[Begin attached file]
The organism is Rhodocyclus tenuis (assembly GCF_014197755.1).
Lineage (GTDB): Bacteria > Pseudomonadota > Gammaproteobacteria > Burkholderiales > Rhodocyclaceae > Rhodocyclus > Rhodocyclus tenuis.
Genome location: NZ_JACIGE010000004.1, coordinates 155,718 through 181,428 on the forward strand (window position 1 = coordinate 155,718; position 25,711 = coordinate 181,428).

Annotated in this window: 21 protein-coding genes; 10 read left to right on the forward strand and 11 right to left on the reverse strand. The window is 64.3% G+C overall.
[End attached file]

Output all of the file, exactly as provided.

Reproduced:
The organism is Rhodocyclus tenuis (assembly GCF_014197755.1).
Lineage (GTDB): Bacteria > Pseudomonadota > Gammaproteobacteria > Burkholderiales > Rhodocyclaceae > Rhodocyclus > Rhodocyclus tenuis.
Genome location: NZ_JACIGE010000004.1, coordinates 155,718 through 181,428 on the forward strand (window position 1 = coordinate 155,718; position 25,711 = coordinate 181,428).

Annotated in this window: 21 protein-coding genes; 10 read left to right on the forward strand and 11 right to left on the reverse strand. The window is 64.3% G+C overall.